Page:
Grunwald, Warmian-Masurian Voivodeship

From Wikipedia, the free encyclopedia
Jump to navigation Jump to search
Grunwald is located in Poland
Coordinates: 53°29′9″N 20°5′31″E / 53.48583°N 20.09194°E / 53.48583; 20.09194
Country Poland Poland
Voivodeship Warmian-Masurian
County Ostróda
Gmina Grunwald
Population 800

Grunwald [ˈɡrunvalt] (German: Grünfelde, green field; Lithuanian: Žalgiris) is a village in the administrative district of Gmina Grunwald, within Ostróda County, Warmian-Masurian Voivodeship, in northern Poland.[1] It lies approximately 26 kilometres (16 mi) south of Ostróda and 43 km (27 mi) south-west of the regional capital Olsztyn. The village has a population of 800.

After the Battle of Grunwald (also known as Battle of Tannenberg (1410)), the King of Poland, Jogaila, intended to erect a chapel on the battlefield near Grünfelde[2] at "loco conflictus nostri ... dicto Grunenvelt". As he did win the battle, but not the war, the battle site remained under the control of the Teutonic Order, and they built a chapel dedicated to Mary instead. The chronicler Longinus later wrongly reported the name as Grunwald (which would mean green wood in German), and that name was used in Polish historiography. In the Lithuanian historiography the battle is known as Žalgirio mūšis or Battle of Žalgiris.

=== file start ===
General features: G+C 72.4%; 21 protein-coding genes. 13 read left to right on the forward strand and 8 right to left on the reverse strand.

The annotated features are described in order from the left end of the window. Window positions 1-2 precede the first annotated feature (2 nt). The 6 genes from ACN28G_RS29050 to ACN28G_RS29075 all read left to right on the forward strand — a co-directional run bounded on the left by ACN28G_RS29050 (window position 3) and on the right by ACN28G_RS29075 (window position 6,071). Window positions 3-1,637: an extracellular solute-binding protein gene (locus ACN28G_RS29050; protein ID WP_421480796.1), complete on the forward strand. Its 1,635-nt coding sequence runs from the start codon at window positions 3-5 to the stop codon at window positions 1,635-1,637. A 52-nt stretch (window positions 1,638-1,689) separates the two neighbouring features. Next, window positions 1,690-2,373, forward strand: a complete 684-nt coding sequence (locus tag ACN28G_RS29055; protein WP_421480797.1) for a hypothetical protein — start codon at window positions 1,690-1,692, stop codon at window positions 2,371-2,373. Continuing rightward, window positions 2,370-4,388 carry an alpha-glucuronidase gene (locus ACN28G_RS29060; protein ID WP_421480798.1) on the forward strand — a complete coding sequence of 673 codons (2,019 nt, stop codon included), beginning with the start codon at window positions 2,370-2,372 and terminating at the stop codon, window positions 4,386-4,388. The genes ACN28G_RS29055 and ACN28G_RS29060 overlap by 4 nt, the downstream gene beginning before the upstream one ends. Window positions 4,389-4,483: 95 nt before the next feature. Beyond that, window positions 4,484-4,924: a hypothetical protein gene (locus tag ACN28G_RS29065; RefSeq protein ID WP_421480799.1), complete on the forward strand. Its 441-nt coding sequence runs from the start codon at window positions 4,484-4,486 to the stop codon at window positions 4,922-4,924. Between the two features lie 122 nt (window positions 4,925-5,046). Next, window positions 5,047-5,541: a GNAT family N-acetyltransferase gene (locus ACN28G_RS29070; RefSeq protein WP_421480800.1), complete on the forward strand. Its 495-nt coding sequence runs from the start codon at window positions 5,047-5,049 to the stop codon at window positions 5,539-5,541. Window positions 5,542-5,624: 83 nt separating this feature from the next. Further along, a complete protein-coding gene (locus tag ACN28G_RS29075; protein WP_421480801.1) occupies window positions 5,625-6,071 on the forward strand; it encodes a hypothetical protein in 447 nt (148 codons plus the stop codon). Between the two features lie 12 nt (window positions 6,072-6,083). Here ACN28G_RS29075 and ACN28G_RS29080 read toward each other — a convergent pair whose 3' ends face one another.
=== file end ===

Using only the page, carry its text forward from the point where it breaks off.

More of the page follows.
In 1945, Grünfelde (German name) was taken over by Poland. A museum and memorial site are located in the fields where the battle was fought, roughly in the middle of a triangle, with Stębark (Tannenberg) and Łodwigowo (Ludwigsdorf).


  1. ^ "Central Statistical Office (GUS) - TERYT (National Register of Territorial Land Apportionment Journal)" (in Polish). 2008-06-01. 
  2. ^ On 16 September ... the Polish King made his intentions clear in a letter to the bishop of Pomesania to have a Brigittine cloister and church built on the battlefield at Grünfelde, literally in loco conflictus nostri, quem cum Cruciferis de Prusia habuimus, dicto Grunenvelt. - Sven Ekdahl "Archived copy". Archived from the original on 2009-05-26. Retrieved 2009-04-17. : The Battle of Tannenberg-Grunwald-Žalgiris (1410) as reflected in Twentieth-Century monuments, S. 175ff, in: Victor Mallia-Milanes, Malcolm Barber et al.: The Military Orders Volume 3: History and Heritage, Ashgate Publishing, Ltd., 2008 ISBN 0-7546-6290-X [1]

Coordinates: 53°29′9″N 20°5′31″E / 53.48583°N 20.09194°E / 53.48583; 20.09194